CIT Group, Inc. is a commercial finance company focused on small and mid-sized businesses that traditional banking won’t lend to. With over 950,000 lending relationships, it is both the largest SBA lender as well as the largest factoring company in the U.S. It has served small and medium sized businesses for many years and is now on the brink of collapse. What bankruptcy of CIT might mean to you depends on what type of relationship you have with them and who your customers are.
If you are a CIT SBA customer, your business might suffer some disruption while another loan servicing lender takes over your loan. The disruption will be critical if you need any kind of loan modification, especially collateral subordination or release. With SBA loans, this process ordinarily takes more time than it should, but when your lender closes its doors or sells off its portfolio, finding a sympathetic ear at the new servicing entity can be especially difficult.
If you have a SBA loan application in the works with CIT, now is the time to consider moving it to another lender. If CIT goes into bankruptcy, chances are good that there will be many layoffs and turmoil during the process.
Factoring and asset-based loan customers may have a tougher time if CIT goes into bankruptcy, though the good news is there are thousands of other factors in the U.S. who can earn your business and help you with working capital.
CIT’s market niche is providing non-recourse factoring relationships to companies that sell goods to big box retailers like Wal-Mart, Sam’s Club, and Costco. Unlike traditional factoring, financing companies that distribute goods to big box retailers requires a skill set in underwriting customers (debtors) who have significant dilution because of retail marketing programs and other deductions from the payment stream.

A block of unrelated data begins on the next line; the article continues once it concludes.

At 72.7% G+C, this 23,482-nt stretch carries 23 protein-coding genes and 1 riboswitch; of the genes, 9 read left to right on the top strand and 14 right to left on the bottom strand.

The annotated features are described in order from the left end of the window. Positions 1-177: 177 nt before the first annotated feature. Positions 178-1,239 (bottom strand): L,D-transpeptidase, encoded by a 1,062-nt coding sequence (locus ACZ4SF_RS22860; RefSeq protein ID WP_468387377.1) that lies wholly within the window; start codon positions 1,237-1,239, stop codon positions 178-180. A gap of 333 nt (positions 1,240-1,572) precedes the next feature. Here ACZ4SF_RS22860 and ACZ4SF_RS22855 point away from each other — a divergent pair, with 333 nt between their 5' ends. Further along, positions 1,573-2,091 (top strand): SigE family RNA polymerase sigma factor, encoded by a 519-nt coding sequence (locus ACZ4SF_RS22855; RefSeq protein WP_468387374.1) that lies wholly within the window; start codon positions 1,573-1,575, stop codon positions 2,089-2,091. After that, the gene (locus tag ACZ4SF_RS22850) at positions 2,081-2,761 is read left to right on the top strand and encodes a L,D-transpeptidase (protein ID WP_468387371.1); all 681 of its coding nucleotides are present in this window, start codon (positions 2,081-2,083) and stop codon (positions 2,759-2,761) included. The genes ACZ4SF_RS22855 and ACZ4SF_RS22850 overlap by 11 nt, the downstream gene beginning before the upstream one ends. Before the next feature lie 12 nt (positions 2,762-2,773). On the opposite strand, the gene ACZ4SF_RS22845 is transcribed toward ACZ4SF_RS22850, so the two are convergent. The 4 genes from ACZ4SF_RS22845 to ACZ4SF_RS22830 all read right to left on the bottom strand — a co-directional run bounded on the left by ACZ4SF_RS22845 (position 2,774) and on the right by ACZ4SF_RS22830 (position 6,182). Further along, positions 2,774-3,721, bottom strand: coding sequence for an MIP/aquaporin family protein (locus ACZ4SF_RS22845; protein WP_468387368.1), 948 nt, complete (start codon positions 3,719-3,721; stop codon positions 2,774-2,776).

If you are a CIT customer and need to find another factoring company, make sure the companies you consider have experience with your industry and type of customer. Most factors and ABL lenders are somewhat shy of retail customers (for good reason), and most aren’t used to working with companies that experience large percentages of invoice dilution, such as those distributing goods to big box retailers. Lastly, most factors and ABL lenders won’t structure their relationships as non-recourse, so be prepared to assume that any new relationship will be full recourse (meaning that if your customer doesn’t pay, you must).
Whatever happens with CIT Group, don’t worry that you won’t find another financing source. CIT’s potential exit from SBA lending, factoring, and asset-based lending will be quickly replaced by other companies anxious to try their hand at doing your kind of business.
Sam Thacker is a partner in Austin Texas based Business Finance Solutions.
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